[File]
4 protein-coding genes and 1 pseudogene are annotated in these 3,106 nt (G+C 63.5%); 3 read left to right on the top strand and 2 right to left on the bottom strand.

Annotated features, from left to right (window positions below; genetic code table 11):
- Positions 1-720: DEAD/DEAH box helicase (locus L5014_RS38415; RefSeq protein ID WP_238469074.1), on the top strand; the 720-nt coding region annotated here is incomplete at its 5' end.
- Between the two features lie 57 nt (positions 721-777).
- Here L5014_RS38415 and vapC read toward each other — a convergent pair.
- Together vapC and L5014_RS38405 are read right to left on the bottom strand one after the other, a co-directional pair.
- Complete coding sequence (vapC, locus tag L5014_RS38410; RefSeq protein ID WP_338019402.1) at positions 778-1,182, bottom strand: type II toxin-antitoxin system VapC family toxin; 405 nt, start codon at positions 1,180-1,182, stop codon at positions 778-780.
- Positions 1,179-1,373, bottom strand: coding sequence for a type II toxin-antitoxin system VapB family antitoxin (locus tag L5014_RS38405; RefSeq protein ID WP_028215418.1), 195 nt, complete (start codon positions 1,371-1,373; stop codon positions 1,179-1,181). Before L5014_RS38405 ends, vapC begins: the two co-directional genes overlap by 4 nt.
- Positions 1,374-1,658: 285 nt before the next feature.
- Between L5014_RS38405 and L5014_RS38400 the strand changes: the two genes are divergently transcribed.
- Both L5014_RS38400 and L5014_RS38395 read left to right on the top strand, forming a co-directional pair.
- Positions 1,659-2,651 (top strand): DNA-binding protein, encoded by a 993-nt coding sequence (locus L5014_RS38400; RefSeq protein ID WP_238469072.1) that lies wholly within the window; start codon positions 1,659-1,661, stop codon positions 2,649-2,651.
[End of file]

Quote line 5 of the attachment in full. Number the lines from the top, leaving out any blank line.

- Here L5014_RS38415 and vapC read toward each other — a convergent pair.